An editorial in today’s Durham Herald Sun begins:
In August, City Manager Patrick Baker decided not to tell the public about an engineer's report that warned a city parking deck was in danger of collapsing. Given the possibility, however remote, of a calamity, we have to question that judgment. And we also question why the report, first submitted to the city in June, didn't reach Baker until August 24. . . .The entire editorial is here.
Earlier this year, an inspection revealed cracks in 35 beams supporting the deck's upper floors. In June, the engineers' initial report said the beams could shear without warning.
You might think that would be scary enough to grab someone's attention, but it was not. City officials now say that because a General Services project manager resigned in March, the report wasn't fully reviewed until August. By then, the engineers had issued a follow-up, saying one or more beams could fail near their intersection with the walls, causing "a localized floor collapse." . . .
He said he was told the deck didn't need to be closed, but that repairs needed to occur quickly. Administrators responded by closing off the highest levels of the structure. Recently, signs advised trucks and SUVs to use adjacent surface parking.
On Tuesday, City Council authorized $783,900 to repair the deck.
It seems clear that the city needs to review its procedures so that such serious matters make their way quickly to decision-makers. And we think that once Baker learned of the problem, he should have alerted his bosses on City Council.
One more point: If the city thinks it isn't such a good idea to park SUVs in the deck, why is anyone allowed to park there.
The H-S’s question about whether it’s a good idea to park any car in the deck is on the money. It’s also important to ask why the city is requiring parking fee collectors and janitorial staff to work there and allowing citizens to use it.
But excepting the H-S’s one on the money question, its editorial is as weak in its way as the parking deck is in its way.
The H-S doesn’t demand the public release of the engineer report and all communications relating to it: both between the outside engineers and city officials and the correspondence, including emails, city officials had among themselves.
That public has a right to read those reports and related correspondence.
Why didn’t the H- S demand the city disclose whether the engineering firm agreed there was no need to immediately inform the public?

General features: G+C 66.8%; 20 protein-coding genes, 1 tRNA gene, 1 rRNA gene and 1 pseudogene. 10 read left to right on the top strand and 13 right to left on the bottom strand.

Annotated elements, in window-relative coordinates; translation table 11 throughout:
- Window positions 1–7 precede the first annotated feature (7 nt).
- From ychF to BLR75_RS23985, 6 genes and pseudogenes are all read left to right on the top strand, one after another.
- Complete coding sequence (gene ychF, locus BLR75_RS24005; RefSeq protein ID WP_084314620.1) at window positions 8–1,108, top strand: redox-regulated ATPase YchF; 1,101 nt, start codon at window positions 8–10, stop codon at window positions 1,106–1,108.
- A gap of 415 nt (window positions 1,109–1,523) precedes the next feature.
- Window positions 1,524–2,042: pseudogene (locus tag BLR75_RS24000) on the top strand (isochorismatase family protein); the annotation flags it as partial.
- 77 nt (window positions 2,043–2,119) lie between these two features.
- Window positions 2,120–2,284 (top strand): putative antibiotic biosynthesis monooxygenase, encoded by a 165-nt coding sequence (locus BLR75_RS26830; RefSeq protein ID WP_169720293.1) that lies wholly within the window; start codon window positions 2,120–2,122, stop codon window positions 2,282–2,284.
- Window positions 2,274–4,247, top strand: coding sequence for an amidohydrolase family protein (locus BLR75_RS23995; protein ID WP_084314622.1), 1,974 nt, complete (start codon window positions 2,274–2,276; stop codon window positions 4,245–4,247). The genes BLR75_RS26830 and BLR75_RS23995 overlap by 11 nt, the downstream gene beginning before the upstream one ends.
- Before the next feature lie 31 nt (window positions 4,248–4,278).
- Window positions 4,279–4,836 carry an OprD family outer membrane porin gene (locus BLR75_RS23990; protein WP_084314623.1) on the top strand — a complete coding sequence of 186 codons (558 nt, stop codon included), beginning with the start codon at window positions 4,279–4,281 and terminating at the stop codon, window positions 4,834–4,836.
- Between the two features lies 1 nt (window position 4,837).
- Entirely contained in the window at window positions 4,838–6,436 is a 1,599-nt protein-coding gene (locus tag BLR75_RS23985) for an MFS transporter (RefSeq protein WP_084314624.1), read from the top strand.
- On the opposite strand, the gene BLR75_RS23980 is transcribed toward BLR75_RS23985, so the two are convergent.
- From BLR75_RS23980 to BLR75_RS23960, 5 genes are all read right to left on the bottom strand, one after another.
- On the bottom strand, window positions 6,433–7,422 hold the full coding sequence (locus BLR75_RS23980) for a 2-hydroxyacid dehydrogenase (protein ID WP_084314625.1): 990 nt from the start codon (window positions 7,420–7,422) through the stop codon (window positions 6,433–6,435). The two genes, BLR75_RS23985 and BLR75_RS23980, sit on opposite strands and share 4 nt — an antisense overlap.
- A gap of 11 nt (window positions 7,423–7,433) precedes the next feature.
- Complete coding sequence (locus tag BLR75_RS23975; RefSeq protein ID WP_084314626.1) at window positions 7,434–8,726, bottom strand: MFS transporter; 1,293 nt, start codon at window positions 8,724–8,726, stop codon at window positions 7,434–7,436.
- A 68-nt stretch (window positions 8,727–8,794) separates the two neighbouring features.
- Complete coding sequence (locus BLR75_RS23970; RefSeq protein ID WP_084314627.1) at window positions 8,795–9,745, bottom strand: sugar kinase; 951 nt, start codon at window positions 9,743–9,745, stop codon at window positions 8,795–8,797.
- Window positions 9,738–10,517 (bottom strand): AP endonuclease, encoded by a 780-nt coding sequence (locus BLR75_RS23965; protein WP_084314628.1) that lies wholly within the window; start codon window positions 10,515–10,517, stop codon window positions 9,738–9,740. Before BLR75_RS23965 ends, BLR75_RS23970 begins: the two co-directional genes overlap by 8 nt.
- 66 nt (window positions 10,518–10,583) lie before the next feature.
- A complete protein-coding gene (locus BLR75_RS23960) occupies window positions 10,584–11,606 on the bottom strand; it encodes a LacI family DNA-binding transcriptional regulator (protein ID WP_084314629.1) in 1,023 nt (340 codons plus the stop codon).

Why didn’t the H-S ask whether the city had informed the insurance company which covers such contingencies as a collapse of part or all of a Durham City owned parking deck?
Assuming the city has coverage for such a catastrophe (Mind you, I’m not saying it has. This is Durham we’re talking about.), was the insurance company informed of the engineer’s report? If so, was the company satisfied the parking deck remain open?
The H-S makes no mention of Mayor Bill Bell whose reelection it recently endorsed.
When did Baker first tell Bell of the engineer’s report? What did they say to each other? Why was the public only told of the danger after Bell’s reelection?
The H-S editorial doesn’t ask those questions. But a newspaper that was looking out for the safety and other interests of Durham’s citizens would've.
Baker’s first public disclosure of the parking deck danger came last Tuesday on the eve of Thanksgiving when the news was guaranteed to get the least amount of public attention.
Five days later the H-S has not reported on any public statement Mayor Bell has made regarding the parking deck problems.
In fact, today’s editorial doesn’t even mention Bell.
Tomorrow is a regular business day. It would have been in the public’s interest for the H-S to ask today that Mayor Bell immediately issue a statement saying whether he encourages citizens to use the parking deck tomorrow.
But do you expect editor Bob Ashley’s editorials to be in the public's interest when the public’s interest conflicts with the interests of Durham’s power brokers?
Previous posts on the parking deck danger:
Durham Parking Deck Problems: Who Knew What When? (Nov. 21, 2007)
Durham Parking Deck Problems: Comments (Nov. 23, 2007)